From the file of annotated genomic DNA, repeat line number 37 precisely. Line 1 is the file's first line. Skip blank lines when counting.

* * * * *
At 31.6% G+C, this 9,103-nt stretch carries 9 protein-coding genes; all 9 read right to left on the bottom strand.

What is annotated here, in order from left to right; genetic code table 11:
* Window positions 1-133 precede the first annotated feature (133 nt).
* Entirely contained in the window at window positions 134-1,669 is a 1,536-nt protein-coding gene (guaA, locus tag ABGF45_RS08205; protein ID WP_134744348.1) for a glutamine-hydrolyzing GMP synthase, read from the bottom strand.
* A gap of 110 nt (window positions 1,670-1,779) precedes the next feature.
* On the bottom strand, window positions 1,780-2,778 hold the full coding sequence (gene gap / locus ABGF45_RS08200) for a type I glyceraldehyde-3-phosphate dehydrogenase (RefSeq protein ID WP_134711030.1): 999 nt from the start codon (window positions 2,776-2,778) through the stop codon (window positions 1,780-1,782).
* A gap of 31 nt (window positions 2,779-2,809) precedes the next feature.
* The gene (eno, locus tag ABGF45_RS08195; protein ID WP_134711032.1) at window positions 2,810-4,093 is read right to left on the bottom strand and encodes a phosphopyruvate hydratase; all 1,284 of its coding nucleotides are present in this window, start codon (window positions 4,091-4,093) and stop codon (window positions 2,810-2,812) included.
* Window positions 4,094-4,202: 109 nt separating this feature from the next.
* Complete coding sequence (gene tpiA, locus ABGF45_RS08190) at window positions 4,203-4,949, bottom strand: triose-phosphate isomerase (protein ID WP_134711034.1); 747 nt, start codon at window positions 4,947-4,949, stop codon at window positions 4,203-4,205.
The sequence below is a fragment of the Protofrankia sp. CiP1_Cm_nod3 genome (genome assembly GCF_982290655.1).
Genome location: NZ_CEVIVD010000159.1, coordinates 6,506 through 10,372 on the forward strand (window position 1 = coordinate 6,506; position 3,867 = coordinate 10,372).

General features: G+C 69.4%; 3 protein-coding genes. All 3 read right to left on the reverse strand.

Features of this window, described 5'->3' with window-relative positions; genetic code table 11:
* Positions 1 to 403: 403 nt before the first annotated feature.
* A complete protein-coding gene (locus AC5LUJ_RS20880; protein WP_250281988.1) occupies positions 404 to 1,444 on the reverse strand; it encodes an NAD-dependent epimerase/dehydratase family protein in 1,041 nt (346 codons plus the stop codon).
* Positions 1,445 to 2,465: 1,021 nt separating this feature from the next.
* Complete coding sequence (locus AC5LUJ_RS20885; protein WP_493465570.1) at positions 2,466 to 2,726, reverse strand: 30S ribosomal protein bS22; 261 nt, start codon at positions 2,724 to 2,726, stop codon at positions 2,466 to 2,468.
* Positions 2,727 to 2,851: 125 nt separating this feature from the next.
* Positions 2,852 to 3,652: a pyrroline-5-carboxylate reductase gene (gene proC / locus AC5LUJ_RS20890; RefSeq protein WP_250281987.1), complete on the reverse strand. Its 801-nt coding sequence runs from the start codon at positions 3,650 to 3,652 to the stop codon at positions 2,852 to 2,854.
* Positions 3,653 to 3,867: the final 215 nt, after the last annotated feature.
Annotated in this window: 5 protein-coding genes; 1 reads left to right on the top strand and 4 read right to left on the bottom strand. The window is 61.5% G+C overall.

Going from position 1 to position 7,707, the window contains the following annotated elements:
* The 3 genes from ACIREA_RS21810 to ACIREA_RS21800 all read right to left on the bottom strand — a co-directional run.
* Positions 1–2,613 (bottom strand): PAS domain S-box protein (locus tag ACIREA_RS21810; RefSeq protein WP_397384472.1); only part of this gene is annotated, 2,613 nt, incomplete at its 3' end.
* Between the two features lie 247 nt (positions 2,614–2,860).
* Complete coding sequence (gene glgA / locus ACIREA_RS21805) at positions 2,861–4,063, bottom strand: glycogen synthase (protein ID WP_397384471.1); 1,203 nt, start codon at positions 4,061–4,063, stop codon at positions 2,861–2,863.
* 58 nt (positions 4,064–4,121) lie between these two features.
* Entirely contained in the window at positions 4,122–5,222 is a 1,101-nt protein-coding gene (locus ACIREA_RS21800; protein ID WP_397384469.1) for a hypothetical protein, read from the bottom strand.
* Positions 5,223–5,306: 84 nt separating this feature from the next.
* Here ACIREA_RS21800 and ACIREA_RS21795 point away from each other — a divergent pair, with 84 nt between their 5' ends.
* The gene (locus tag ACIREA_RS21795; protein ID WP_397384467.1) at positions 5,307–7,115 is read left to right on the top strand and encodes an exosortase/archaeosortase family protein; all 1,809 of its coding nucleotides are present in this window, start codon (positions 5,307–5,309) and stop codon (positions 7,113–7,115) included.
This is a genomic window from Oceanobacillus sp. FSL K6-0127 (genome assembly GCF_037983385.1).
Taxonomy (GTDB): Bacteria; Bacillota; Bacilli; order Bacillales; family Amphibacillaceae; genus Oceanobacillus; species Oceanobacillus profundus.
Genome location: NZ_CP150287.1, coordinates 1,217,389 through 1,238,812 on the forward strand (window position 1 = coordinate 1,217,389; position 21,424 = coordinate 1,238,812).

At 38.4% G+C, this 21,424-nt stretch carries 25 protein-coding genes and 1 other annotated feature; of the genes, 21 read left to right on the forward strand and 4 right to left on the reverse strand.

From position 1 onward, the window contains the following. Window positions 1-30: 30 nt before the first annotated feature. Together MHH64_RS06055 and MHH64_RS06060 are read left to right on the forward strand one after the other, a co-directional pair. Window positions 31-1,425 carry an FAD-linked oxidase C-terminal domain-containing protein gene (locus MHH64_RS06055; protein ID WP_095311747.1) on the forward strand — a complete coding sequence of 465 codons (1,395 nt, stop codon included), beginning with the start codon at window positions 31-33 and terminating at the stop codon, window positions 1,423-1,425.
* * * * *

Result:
From position 1 onward, the window contains the following. Window positions 1-30: 30 nt before the first annotated feature. Together MHH64_RS06055 and MHH64_RS06060 are read left to right on the forward strand one after the other, a co-directional pair. Window positions 31-1,425 carry an FAD-linked oxidase C-terminal domain-containing protein gene (locus MHH64_RS06055; protein ID WP_095311747.1) on the forward strand — a complete coding sequence of 465 codons (1,395 nt, stop codon included), beginning with the start codon at window positions 31-33 and terminating at the stop codon, window positions 1,423-1,425.